History holds key to kea's demise

A kea snacks on tidbits at the Remarkables ski resort. Photos: ODT files.
A kea snacks on tidbits at the Remarkables ski resort. Photos: ODT files.
Deer recovery in 1963.
Deer recovery in 1963.

Answers are available when it comes to addressing the demise of the kea and other indigenous fauna, writes Gerrard Eckhoff.

There are occasions where something which is acutely obvious to one sector is subject to in-depth studies, copious reports, historical comparisons and significant scholarship by another sector.

Question: how many endangered fauna perish unnecessarily through starvation whereas our commercial animals luxuriate with a rural version of meals on wheels (tractor and trailer) delivered to the paddock daily?

Kea (by way of contrast) find food supply scarce during hash alpine winters. The Kakapo is another example of a critically endangered species and only breeds well during the mast-fruiting of the rimu tree.

In other words, food supply and nutritional value is paramount to survival. It is that most basic of concepts that is so obvious to most rural folk.

The fate, or more correctly the survival, of the kea, our much-treasured alpine parrot was recently the subject of a weekend seminar and article (ODT, Regions, 29.4.17). The kea is apparently destined to depart this mortal coil as about 25 other New Zealand bird species have done since the late 1800s.

This unfortunate state of affairs is due in large measure to predation by introduced mustelids such as the stoat and ferret. These unrelenting carnivorous killers (which rather interestingly are related to the sea otter) seek out the ground-nesting birds (kea/kakapo) along with their staple diet of rabbit, which makes dining al fresco a breeze for them and also explains why stoat numbers are not overly threatened by 1080 poison.

The opposite is, however, the case for our indigenous bird life, especially in winter as their food source disappears under snow and frost-covered ground.

Supplementary feeding during winter especially is well known to all involved in the breeding of commercial livestock for hundreds of years. Without adequate reserves of root crops/baleage/hay/grain, even domesticated livestock would not survive the rigours of winter. Reproduction plunges because of poor body weight and so the ever-decreasing circle of survival continues unabated.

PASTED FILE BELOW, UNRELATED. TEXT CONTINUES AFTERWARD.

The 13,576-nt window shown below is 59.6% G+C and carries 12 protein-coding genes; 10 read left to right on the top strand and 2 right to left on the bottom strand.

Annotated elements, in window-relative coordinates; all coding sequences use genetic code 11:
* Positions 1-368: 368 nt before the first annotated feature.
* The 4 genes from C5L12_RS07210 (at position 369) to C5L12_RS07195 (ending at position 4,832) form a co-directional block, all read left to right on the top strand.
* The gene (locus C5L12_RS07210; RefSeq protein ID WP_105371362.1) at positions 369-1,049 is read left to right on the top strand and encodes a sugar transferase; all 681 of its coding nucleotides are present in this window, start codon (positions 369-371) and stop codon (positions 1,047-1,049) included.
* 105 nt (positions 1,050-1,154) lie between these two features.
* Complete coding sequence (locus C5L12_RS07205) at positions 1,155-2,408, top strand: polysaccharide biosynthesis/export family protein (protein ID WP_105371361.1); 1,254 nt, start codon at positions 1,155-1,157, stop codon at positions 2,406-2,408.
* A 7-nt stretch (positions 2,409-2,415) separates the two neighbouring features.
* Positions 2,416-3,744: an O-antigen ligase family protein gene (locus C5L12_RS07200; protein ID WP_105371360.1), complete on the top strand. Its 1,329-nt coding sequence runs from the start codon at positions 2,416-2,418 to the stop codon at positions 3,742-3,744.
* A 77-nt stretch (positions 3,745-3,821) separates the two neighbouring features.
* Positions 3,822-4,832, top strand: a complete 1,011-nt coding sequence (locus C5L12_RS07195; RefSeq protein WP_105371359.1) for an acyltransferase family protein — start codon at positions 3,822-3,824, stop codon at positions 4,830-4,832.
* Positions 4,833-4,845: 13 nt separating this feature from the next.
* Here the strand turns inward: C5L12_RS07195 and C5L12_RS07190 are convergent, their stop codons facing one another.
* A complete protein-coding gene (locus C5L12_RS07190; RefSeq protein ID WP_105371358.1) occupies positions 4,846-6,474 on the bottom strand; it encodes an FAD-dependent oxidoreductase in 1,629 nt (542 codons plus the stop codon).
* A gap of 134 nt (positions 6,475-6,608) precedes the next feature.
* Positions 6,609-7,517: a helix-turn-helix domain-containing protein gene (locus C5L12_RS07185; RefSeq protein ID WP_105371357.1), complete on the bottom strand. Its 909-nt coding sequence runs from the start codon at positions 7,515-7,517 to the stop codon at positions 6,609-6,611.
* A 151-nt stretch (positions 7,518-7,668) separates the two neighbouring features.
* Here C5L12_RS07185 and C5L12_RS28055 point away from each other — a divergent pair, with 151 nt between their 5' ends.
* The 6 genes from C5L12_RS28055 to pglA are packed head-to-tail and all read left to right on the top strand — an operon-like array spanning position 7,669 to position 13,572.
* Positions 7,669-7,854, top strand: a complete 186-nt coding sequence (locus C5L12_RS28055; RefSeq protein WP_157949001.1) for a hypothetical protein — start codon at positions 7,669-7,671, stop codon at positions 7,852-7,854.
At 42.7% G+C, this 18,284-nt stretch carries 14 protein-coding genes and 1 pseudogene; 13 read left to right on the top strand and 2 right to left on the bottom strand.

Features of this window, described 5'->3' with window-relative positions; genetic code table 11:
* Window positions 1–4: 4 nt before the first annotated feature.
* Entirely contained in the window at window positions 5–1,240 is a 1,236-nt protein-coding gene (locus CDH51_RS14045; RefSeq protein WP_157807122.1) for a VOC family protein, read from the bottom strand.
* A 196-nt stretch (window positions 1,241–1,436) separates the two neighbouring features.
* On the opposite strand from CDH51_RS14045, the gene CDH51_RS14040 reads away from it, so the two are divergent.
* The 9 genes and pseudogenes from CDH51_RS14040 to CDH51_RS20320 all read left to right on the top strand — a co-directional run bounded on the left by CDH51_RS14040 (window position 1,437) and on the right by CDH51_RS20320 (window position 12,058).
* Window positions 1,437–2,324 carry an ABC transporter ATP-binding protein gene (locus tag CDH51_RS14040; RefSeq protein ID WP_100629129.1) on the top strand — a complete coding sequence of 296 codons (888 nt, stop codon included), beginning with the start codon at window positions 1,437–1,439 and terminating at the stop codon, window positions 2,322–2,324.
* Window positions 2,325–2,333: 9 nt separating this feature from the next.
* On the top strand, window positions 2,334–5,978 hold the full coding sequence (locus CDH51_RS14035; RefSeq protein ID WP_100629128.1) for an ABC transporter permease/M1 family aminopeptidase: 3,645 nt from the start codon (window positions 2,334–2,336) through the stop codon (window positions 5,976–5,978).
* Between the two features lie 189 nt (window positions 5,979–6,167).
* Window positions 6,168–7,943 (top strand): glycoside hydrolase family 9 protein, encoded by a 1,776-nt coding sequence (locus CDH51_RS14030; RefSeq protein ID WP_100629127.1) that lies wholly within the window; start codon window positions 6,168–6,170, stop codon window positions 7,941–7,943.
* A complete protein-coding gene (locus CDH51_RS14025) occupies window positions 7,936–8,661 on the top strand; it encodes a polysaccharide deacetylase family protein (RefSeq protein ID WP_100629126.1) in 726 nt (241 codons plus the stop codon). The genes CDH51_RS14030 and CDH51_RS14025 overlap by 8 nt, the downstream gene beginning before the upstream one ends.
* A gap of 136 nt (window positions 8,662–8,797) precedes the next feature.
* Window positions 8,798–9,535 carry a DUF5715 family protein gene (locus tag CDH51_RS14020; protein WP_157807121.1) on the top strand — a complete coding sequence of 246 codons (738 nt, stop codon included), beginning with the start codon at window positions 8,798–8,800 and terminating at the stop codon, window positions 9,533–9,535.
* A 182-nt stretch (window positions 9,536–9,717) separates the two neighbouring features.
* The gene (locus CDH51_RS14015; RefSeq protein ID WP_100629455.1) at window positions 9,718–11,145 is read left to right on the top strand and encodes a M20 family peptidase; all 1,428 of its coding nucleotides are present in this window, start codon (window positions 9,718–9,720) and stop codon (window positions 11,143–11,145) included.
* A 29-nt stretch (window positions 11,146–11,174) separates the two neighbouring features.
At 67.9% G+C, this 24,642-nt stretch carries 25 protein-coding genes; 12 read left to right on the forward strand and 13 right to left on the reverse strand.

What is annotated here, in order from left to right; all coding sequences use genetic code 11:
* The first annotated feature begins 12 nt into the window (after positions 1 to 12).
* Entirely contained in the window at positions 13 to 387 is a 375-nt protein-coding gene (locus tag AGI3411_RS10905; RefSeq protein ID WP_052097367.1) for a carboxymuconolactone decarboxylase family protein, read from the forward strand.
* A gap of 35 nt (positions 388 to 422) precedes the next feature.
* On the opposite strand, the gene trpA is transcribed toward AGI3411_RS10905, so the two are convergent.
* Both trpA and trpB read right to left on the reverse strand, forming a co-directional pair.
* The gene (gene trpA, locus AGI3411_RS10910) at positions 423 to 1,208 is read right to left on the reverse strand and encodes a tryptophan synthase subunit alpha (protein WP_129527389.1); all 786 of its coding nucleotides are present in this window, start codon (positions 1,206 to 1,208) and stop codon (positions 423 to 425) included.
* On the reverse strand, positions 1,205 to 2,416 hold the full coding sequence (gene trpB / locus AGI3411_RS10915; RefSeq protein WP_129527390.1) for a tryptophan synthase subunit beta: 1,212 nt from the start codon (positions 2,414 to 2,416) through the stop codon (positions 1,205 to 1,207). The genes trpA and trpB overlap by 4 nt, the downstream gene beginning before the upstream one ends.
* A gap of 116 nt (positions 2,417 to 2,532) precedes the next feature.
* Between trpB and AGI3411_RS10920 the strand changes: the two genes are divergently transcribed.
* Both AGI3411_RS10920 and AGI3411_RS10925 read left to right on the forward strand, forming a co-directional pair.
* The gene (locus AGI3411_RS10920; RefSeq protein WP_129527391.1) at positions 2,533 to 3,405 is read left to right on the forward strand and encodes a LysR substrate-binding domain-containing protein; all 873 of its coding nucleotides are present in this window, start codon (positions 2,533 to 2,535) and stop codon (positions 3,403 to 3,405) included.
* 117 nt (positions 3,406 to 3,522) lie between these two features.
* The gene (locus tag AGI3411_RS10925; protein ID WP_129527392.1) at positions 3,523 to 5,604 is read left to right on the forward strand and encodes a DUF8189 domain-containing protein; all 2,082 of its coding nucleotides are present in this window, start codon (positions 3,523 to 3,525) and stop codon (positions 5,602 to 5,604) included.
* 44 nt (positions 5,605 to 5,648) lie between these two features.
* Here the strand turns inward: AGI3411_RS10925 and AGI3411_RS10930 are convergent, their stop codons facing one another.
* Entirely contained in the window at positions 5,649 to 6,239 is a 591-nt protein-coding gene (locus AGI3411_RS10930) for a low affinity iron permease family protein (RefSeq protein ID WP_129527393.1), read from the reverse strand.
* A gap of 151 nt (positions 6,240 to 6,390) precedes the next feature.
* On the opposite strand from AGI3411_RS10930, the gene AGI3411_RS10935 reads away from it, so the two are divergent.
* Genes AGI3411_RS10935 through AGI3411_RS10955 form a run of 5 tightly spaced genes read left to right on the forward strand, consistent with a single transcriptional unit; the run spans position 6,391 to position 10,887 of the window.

Apparently human activity is also right up there as a cause of low numbers as the kea is fed on the remains of a skier's packed lunch, which contains all the wrong foods - for kea. The skiers aren't going away and neither are the keas (yet) - so long as a free lunch is on offer.

The main reason, however, for the explosion in kea numbers some years ago (and now their gradual depletion) appears to be completely overlooked by those determined to save this iconic species.

Enter the deer-recovery operations of a couple of decades or so ago. Vast numbers of feral deer were shot from helicopters and gutted at a given spot high up in the mountains which is the kea's natural domain, far away from the skifield and the remains of a peanut butter sandwich.

The depository of deer offal courtesy of the helicopter deer-recovery operations provided a vast supply of nutrients to the kea which feasted on nutrient-rich protein from deer livers, kidney and body fat etc. Result? The kea population increased exponentially, which was noted by the helicopter pilots and their shooters who saw flocks of kea following them to the area where the deer were gutted before being carried to the coolstores far below.

The kea's survival is based around supplementary feeding in the right place with the right food at the right time - as a short-term measure. Their ultimate survival is all about 23-year-old gene technology devised by Otago University professor John Knight and New Zealander Rob Knight, of the University of California San Diego, who are yet to be allowed the privilege of saving the kea and kakapo et al from extinction by ensuring the demise of the predators. Was that technology even discussed at the recent ''Kea Konference''?

The real question therefore is not whether or how, but why not, when answers are available. The reason for the ultimate demise of our indigenous fauna is the failure of environmental political leadership - at all levels. And then there are also those well-meaning folks who believe nature will always provide so long as Gaia - the god of all things environmental - is allowed to perform.

Good luck with that.

-Gerrard Eckhoff, of Central Otago, is a former Otago regional councillor.

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